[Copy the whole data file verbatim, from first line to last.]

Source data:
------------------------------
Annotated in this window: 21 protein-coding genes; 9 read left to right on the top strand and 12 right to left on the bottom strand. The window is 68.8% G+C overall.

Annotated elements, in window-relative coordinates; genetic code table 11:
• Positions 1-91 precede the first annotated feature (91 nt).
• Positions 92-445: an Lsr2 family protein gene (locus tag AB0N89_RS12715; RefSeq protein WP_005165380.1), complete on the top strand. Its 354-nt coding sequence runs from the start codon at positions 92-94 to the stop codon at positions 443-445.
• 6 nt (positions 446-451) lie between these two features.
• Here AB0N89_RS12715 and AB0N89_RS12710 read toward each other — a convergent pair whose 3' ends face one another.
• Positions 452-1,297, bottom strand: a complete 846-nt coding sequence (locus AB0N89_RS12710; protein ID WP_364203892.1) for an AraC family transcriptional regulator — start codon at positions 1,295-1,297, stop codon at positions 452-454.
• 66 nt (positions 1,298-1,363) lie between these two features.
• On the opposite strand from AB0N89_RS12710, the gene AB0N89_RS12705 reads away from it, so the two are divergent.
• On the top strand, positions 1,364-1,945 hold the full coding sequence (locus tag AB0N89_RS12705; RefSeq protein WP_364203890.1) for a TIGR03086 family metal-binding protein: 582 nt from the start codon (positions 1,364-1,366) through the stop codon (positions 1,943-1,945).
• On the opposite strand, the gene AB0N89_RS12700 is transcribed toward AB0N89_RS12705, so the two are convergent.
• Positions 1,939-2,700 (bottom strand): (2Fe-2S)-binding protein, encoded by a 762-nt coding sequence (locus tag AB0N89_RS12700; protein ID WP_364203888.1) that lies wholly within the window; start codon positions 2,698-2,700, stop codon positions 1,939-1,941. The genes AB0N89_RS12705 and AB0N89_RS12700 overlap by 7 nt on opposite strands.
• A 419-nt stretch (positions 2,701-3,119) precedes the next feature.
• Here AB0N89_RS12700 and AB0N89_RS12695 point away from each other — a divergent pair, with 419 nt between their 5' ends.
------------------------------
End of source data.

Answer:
Annotated in this window: 21 protein-coding genes; 9 read left to right on the top strand and 12 right to left on the bottom strand. The window is 68.8% G+C overall.

Annotated elements, in window-relative coordinates; genetic code table 11:
• Positions 1-91 precede the first annotated feature (91 nt).
• Positions 92-445: an Lsr2 family protein gene (locus tag AB0N89_RS12715; RefSeq protein WP_005165380.1), complete on the top strand. Its 354-nt coding sequence runs from the start codon at positions 92-94 to the stop codon at positions 443-445.
• 6 nt (positions 446-451) lie between these two features.
• Here AB0N89_RS12715 and AB0N89_RS12710 read toward each other — a convergent pair whose 3' ends face one another.
• Positions 452-1,297, bottom strand: a complete 846-nt coding sequence (locus AB0N89_RS12710; protein ID WP_364203892.1) for an AraC family transcriptional regulator — start codon at positions 1,295-1,297, stop codon at positions 452-454.
• 66 nt (positions 1,298-1,363) lie between these two features.
• On the opposite strand from AB0N89_RS12710, the gene AB0N89_RS12705 reads away from it, so the two are divergent.
• On the top strand, positions 1,364-1,945 hold the full coding sequence (locus tag AB0N89_RS12705; RefSeq protein WP_364203890.1) for a TIGR03086 family metal-binding protein: 582 nt from the start codon (positions 1,364-1,366) through the stop codon (positions 1,943-1,945).
• On the opposite strand, the gene AB0N89_RS12700 is transcribed toward AB0N89_RS12705, so the two are convergent.
• Positions 1,939-2,700 (bottom strand): (2Fe-2S)-binding protein, encoded by a 762-nt coding sequence (locus tag AB0N89_RS12700; protein ID WP_364203888.1) that lies wholly within the window; start codon positions 2,698-2,700, stop codon positions 1,939-1,941. The genes AB0N89_RS12705 and AB0N89_RS12700 overlap by 7 nt on opposite strands.
• A 419-nt stretch (positions 2,701-3,119) precedes the next feature.
• Here AB0N89_RS12700 and AB0N89_RS12695 point away from each other — a divergent pair, with 419 nt between their 5' ends.